Architecture of New Amsterdam
(previous...People of New Netherlands)
The Dutch house, still to be seen in old towns about the Hudson, stood gable end
to the street. The front wall was generally of brick or stone, while the rest of the house was wooden and
instead of slanting to a point, like the tiled roof, the wall went up to a peak in steps like a pair of
stairs. Scattered about on the front of the house were large iron figures which told the date of the building.
Deep seated windows with small panes of glass looked upon the street and a dark night contained a lighted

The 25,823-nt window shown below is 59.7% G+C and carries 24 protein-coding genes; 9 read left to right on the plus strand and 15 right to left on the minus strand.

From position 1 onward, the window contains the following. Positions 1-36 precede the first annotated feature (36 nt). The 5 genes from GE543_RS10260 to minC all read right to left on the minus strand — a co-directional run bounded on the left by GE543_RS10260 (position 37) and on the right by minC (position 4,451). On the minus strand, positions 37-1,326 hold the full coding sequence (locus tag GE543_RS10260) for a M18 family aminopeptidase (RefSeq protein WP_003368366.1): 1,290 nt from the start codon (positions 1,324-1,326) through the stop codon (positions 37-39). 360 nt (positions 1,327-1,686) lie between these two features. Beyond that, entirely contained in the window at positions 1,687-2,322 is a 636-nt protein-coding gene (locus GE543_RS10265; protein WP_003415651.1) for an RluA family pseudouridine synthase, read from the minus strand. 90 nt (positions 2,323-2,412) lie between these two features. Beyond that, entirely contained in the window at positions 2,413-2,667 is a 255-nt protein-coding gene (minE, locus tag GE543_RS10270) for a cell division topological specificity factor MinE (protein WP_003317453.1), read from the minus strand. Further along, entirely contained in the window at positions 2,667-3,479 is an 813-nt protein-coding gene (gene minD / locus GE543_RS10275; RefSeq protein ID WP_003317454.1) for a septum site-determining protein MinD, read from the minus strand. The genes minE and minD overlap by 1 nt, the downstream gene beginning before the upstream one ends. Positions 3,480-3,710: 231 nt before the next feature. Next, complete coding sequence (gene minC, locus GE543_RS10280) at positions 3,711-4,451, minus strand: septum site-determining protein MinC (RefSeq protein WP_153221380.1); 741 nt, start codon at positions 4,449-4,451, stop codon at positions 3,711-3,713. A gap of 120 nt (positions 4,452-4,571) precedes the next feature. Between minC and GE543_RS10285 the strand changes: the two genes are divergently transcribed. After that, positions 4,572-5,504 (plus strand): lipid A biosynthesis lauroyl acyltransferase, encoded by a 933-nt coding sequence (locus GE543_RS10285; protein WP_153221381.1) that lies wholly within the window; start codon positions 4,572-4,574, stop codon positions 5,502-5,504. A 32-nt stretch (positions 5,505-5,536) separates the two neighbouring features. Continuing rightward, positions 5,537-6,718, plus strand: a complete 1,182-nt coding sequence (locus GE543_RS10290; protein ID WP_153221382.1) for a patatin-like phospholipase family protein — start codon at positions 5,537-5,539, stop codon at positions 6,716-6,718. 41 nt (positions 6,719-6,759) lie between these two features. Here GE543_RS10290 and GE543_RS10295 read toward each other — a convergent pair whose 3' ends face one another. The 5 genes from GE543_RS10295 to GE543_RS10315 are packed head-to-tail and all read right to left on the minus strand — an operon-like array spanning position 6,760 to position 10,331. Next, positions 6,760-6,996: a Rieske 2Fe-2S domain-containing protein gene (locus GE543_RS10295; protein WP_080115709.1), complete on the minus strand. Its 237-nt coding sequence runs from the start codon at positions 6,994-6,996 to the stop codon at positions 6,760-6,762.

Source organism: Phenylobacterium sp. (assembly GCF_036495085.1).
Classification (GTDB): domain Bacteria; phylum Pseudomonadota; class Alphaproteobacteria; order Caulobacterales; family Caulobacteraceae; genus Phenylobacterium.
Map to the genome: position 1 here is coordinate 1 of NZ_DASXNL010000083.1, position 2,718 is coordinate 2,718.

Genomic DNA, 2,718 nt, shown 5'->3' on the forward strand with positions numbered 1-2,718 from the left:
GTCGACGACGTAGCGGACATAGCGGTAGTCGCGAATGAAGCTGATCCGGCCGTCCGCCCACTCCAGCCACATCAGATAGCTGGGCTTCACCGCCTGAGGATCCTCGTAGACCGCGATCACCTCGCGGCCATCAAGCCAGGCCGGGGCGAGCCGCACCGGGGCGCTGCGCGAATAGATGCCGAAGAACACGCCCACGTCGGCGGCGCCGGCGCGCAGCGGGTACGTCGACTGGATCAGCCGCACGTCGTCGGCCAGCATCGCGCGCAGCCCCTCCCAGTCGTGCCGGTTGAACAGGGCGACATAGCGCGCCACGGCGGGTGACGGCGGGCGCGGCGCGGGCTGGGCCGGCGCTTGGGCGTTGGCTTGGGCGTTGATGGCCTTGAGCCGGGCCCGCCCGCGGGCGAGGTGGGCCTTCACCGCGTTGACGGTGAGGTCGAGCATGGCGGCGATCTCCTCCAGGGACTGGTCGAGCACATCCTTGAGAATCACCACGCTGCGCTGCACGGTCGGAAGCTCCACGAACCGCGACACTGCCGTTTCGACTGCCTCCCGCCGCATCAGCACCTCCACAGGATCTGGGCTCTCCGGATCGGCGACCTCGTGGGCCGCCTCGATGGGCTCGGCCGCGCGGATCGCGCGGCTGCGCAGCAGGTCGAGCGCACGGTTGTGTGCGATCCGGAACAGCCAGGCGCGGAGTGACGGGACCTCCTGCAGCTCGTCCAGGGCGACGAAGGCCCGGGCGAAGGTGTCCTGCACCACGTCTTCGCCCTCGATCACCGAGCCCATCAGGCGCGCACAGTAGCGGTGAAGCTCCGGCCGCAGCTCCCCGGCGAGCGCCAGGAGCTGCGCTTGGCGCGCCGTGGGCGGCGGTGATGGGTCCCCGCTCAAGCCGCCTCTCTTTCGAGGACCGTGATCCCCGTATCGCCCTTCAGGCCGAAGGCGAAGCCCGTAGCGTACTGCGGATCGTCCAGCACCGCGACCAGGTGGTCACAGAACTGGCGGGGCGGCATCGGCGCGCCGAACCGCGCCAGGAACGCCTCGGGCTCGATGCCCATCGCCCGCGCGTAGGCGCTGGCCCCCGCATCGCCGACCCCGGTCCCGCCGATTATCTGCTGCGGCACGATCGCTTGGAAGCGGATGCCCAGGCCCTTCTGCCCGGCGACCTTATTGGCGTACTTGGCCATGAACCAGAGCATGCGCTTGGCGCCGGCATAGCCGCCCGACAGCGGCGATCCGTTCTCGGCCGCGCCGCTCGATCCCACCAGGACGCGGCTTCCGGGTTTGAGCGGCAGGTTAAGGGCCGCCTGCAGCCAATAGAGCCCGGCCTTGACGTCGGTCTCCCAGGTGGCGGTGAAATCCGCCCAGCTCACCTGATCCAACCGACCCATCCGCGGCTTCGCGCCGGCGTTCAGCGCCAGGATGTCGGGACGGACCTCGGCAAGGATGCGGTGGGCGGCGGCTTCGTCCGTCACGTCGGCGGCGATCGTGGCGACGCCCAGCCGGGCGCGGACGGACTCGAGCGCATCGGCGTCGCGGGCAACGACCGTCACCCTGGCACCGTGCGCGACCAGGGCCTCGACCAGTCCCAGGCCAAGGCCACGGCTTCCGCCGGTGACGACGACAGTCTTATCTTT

candle; while the lighting of New Amsterdam's streets was further secured by requiring every seventh
householder to " hang out a lantern and candle on a pole' Within were broad halls, sanded floors , large rooms
in front, where the good grow gave weekly vent to her passion for cleaning house and small rooms in the rear
where the family lived. The furniture was ponderous, the articles of cooking were quaint and ungainly to
modern eyes and the huge Dutch oven was the pride of the house.
(continues....Life in New Amsterdam)